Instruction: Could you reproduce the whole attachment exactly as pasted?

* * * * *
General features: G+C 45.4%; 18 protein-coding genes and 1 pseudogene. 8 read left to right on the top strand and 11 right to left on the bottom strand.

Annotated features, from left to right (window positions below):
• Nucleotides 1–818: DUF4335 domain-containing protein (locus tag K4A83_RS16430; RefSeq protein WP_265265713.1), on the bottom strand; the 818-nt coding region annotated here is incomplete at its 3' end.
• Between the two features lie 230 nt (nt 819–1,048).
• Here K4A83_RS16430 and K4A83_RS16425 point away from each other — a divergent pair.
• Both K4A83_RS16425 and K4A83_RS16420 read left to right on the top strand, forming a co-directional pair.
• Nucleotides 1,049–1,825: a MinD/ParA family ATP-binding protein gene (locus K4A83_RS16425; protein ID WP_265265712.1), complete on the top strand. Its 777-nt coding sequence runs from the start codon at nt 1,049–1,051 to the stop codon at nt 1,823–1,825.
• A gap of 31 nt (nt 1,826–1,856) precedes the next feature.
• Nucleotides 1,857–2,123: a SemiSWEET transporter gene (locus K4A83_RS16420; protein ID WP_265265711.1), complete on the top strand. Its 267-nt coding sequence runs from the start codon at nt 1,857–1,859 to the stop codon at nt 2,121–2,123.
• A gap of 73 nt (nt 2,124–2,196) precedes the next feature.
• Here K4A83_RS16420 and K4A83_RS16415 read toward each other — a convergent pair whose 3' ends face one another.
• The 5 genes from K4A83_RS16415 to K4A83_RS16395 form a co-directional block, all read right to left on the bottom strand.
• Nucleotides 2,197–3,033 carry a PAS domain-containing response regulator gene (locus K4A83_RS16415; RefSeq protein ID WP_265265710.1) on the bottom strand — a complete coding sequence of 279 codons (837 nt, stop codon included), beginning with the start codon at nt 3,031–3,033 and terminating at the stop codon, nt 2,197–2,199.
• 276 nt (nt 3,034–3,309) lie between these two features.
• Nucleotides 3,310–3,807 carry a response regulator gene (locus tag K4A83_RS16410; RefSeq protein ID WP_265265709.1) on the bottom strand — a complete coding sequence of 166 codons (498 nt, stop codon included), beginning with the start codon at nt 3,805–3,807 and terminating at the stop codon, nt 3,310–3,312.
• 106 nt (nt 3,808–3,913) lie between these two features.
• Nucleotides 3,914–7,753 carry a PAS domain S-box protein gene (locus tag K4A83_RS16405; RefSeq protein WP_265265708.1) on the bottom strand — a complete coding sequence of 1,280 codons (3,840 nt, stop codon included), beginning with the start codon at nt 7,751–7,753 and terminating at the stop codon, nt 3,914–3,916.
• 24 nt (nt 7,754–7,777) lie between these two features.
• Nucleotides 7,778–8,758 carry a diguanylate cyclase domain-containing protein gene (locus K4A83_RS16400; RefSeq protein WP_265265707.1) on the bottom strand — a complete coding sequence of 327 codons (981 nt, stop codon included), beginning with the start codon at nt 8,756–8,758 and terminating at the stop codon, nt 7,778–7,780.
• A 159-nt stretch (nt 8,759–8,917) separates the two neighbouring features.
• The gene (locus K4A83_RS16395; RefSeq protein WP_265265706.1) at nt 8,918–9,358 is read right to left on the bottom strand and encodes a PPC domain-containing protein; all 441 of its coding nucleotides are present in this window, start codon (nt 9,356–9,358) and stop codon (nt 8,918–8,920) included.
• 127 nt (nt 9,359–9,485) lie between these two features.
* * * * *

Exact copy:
General features: G+C 45.4%; 18 protein-coding genes and 1 pseudogene. 8 read left to right on the top strand and 11 right to left on the bottom strand.

Annotated features, from left to right (window positions below):
• Nucleotides 1–818: DUF4335 domain-containing protein (locus tag K4A83_RS16430; RefSeq protein WP_265265713.1), on the bottom strand; the 818-nt coding region annotated here is incomplete at its 3' end.
• Between the two features lie 230 nt (nt 819–1,048).
• Here K4A83_RS16430 and K4A83_RS16425 point away from each other — a divergent pair.
• Both K4A83_RS16425 and K4A83_RS16420 read left to right on the top strand, forming a co-directional pair.
• Nucleotides 1,049–1,825: a MinD/ParA family ATP-binding protein gene (locus K4A83_RS16425; protein ID WP_265265712.1), complete on the top strand. Its 777-nt coding sequence runs from the start codon at nt 1,049–1,051 to the stop codon at nt 1,823–1,825.
• A gap of 31 nt (nt 1,826–1,856) precedes the next feature.
• Nucleotides 1,857–2,123: a SemiSWEET transporter gene (locus K4A83_RS16420; protein ID WP_265265711.1), complete on the top strand. Its 267-nt coding sequence runs from the start codon at nt 1,857–1,859 to the stop codon at nt 2,121–2,123.
• A gap of 73 nt (nt 2,124–2,196) precedes the next feature.
• Here K4A83_RS16420 and K4A83_RS16415 read toward each other — a convergent pair whose 3' ends face one another.
• The 5 genes from K4A83_RS16415 to K4A83_RS16395 form a co-directional block, all read right to left on the bottom strand.
• Nucleotides 2,197–3,033 carry a PAS domain-containing response regulator gene (locus K4A83_RS16415; RefSeq protein ID WP_265265710.1) on the bottom strand — a complete coding sequence of 279 codons (837 nt, stop codon included), beginning with the start codon at nt 3,031–3,033 and terminating at the stop codon, nt 2,197–2,199.
• 276 nt (nt 3,034–3,309) lie between these two features.
• Nucleotides 3,310–3,807 carry a response regulator gene (locus tag K4A83_RS16410; RefSeq protein ID WP_265265709.1) on the bottom strand — a complete coding sequence of 166 codons (498 nt, stop codon included), beginning with the start codon at nt 3,805–3,807 and terminating at the stop codon, nt 3,310–3,312.
• 106 nt (nt 3,808–3,913) lie between these two features.
• Nucleotides 3,914–7,753 carry a PAS domain S-box protein gene (locus tag K4A83_RS16405; RefSeq protein WP_265265708.1) on the bottom strand — a complete coding sequence of 1,280 codons (3,840 nt, stop codon included), beginning with the start codon at nt 7,751–7,753 and terminating at the stop codon, nt 3,914–3,916.
• 24 nt (nt 7,754–7,777) lie between these two features.
• Nucleotides 7,778–8,758 carry a diguanylate cyclase domain-containing protein gene (locus K4A83_RS16400; RefSeq protein WP_265265707.1) on the bottom strand — a complete coding sequence of 327 codons (981 nt, stop codon included), beginning with the start codon at nt 8,756–8,758 and terminating at the stop codon, nt 7,778–7,780.
• A 159-nt stretch (nt 8,759–8,917) separates the two neighbouring features.
• The gene (locus K4A83_RS16395; RefSeq protein WP_265265706.1) at nt 8,918–9,358 is read right to left on the bottom strand and encodes a PPC domain-containing protein; all 441 of its coding nucleotides are present in this window, start codon (nt 9,356–9,358) and stop codon (nt 8,918–8,920) included.
• 127 nt (nt 9,359–9,485) lie between these two features.